In “The Massive Potential of Investing in STEM Education,” learn how science, technology, engineering and math education generates long-term American economic benefits.
In “Educating the Next Generation of STEM Workers,” learn how American students are getting the training they need to meet the challenges of the future.
In this video, a panel of thought leaders discuss how collective efforts to improve STEM education will ensure American economic prosperity.
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As an electrical engineering/mathematics double major from a prestigious university, I find these types of efforts both useless and self-serving. I get plenty of offers to work in manufacturing engineering these days for the SAME PAY I made in the middle 1990’s. REALLY.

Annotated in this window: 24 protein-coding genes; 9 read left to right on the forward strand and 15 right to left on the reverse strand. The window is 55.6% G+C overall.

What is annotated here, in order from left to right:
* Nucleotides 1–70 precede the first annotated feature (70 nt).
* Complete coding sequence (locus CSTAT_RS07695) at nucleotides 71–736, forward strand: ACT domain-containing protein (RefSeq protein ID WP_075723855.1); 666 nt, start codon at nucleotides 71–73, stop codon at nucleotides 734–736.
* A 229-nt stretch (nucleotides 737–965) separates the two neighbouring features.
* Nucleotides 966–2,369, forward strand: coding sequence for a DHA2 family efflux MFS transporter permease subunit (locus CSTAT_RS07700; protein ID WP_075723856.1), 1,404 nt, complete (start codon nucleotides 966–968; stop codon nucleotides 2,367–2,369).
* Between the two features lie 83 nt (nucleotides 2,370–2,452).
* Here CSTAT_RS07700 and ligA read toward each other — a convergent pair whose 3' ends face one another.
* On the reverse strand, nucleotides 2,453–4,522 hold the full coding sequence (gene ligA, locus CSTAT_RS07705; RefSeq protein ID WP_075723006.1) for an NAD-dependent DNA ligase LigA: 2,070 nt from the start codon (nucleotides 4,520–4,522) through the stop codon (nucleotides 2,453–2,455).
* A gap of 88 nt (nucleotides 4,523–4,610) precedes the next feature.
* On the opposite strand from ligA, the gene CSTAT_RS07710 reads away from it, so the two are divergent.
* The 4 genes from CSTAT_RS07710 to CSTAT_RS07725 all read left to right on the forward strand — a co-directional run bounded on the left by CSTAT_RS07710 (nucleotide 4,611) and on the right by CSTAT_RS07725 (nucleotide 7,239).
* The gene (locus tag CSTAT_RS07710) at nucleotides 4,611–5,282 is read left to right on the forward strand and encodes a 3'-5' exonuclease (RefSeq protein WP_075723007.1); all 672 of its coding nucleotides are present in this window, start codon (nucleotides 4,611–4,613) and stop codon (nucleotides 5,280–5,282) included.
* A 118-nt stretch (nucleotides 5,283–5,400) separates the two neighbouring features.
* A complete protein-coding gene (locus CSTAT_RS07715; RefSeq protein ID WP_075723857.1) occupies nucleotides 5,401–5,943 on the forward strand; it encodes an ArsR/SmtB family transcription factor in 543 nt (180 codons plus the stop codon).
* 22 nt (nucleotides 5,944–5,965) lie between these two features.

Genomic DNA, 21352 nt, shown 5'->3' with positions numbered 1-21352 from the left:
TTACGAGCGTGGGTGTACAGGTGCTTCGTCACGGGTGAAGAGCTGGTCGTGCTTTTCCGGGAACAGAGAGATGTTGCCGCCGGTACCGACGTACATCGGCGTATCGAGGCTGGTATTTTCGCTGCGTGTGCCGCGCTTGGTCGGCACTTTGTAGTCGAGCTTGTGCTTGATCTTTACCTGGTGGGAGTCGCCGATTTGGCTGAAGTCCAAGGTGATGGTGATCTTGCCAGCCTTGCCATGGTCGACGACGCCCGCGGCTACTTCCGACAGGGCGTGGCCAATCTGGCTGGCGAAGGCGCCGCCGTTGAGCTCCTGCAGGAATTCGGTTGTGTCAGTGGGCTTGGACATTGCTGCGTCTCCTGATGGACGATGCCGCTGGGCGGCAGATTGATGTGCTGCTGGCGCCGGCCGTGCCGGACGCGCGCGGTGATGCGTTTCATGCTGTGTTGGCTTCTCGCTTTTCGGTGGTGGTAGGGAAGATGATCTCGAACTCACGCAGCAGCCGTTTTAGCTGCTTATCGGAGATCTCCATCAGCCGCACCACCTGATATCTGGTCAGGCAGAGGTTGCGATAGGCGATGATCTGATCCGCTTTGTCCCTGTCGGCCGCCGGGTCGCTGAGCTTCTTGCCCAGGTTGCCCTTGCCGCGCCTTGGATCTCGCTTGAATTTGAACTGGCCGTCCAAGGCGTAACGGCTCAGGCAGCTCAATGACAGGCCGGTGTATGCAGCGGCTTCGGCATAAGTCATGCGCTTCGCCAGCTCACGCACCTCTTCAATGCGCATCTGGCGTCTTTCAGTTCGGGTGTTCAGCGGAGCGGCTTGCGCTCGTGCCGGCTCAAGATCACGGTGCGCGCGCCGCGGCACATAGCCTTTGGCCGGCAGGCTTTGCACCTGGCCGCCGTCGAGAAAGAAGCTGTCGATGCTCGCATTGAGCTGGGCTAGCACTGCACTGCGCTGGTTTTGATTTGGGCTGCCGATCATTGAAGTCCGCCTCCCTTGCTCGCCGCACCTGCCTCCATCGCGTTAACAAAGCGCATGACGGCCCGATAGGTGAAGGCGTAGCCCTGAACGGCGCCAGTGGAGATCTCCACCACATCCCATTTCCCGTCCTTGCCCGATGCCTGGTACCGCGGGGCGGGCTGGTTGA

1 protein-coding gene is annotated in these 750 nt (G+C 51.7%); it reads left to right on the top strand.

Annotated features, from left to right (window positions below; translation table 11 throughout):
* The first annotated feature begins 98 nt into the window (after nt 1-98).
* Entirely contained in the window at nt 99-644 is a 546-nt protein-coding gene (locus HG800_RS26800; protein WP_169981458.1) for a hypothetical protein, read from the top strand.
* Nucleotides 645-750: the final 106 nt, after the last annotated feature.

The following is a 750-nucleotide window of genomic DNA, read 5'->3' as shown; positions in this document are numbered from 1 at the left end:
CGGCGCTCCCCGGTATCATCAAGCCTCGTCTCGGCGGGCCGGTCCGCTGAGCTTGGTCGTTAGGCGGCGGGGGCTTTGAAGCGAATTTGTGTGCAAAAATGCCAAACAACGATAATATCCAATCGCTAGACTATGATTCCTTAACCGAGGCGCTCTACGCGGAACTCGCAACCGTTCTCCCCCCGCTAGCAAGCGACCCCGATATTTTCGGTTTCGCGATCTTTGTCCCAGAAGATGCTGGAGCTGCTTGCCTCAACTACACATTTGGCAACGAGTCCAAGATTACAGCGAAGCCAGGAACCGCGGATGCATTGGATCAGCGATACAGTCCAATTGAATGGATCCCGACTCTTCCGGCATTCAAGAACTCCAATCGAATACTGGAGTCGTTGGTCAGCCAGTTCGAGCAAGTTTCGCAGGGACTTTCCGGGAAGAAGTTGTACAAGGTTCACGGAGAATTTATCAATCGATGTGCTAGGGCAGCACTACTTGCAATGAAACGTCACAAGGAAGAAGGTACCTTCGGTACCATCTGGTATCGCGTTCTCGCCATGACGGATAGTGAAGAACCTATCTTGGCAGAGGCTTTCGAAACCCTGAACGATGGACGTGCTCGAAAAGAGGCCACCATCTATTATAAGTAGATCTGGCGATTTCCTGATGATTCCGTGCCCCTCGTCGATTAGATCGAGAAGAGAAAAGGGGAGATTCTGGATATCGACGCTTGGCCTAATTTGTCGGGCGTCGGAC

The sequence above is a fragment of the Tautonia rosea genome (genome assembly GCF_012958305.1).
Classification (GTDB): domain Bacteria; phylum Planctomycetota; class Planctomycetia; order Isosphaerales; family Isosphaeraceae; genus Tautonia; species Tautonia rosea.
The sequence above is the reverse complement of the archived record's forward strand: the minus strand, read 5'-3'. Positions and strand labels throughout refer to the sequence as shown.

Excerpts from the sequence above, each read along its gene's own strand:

I’ve been to engineering centers for many major OEMs (Cummins, Navistar, ABB, Schneider/Square D, etc.) and consulting engineering firms (Bechtel, Black & Veatch, Burns & McDonnell, etc.) and I see hoards of immigrant engineers working for these mediocre wages.
The bottom line: big companies SAY they can’t find STEM-trained workers. What they’re really saying is that they can’t find STEM workers for what they are willing to pay. Our system teaches mathematically talented people to go into finance, NOT engineering.